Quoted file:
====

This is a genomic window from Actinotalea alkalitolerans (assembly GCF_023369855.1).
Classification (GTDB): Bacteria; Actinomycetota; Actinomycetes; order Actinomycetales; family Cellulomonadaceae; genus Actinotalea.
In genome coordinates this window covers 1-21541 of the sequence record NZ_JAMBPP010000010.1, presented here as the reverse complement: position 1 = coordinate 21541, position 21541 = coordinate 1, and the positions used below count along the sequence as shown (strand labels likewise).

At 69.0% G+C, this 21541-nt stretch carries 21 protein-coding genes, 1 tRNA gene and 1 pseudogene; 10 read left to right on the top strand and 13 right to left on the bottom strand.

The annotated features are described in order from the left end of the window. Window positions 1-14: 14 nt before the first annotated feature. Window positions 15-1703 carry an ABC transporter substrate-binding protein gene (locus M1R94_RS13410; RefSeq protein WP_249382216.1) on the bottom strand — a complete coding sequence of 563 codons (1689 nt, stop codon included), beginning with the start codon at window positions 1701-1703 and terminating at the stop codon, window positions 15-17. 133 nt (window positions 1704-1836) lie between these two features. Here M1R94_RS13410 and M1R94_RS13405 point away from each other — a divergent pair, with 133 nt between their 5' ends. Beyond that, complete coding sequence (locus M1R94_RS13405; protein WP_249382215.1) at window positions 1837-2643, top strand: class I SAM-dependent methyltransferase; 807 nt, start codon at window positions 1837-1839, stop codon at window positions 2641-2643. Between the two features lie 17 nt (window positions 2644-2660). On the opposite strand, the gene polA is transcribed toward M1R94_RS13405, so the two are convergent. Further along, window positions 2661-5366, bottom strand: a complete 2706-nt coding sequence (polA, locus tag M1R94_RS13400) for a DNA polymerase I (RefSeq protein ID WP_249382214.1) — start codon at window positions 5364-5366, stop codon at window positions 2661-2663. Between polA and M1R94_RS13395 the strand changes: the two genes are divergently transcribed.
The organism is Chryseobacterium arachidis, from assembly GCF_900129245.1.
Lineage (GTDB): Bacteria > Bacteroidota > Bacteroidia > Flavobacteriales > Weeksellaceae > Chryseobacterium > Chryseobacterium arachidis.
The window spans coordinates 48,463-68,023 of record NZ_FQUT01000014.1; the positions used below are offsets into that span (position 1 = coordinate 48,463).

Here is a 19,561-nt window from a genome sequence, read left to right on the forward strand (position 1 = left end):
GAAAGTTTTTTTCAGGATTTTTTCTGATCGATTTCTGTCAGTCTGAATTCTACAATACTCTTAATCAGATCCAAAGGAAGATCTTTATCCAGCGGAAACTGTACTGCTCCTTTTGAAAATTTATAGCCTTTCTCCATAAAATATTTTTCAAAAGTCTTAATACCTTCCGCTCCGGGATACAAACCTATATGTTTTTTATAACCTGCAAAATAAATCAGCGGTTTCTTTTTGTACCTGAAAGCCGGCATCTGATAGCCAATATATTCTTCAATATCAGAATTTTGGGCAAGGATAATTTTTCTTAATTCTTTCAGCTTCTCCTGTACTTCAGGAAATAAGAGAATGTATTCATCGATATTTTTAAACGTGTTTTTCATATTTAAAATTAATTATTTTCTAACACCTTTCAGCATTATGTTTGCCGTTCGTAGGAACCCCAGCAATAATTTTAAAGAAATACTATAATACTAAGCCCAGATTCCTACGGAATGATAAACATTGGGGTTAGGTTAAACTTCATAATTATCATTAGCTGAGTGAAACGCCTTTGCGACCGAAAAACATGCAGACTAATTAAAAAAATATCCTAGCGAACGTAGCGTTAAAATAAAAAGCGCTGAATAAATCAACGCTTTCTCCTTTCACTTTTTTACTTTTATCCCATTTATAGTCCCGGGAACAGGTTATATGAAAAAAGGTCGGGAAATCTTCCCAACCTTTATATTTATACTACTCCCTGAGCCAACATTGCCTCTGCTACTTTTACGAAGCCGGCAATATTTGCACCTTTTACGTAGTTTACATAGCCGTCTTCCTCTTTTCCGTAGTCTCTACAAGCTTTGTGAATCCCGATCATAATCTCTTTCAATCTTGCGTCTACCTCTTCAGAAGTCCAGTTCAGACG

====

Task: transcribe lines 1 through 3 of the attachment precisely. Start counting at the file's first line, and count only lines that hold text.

This is a genomic window from Actinotalea alkalitolerans (assembly GCF_023369855.1).
Classification (GTDB): Bacteria; Actinomycetota; Actinomycetes; order Actinomycetales; family Cellulomonadaceae; genus Actinotalea.
In genome coordinates this window covers 1-21541 of the sequence record NZ_JAMBPP010000010.1, presented here as the reverse complement: position 1 = coordinate 21541, position 21541 = coordinate 1, and the positions used below count along the sequence as shown (strand labels likewise).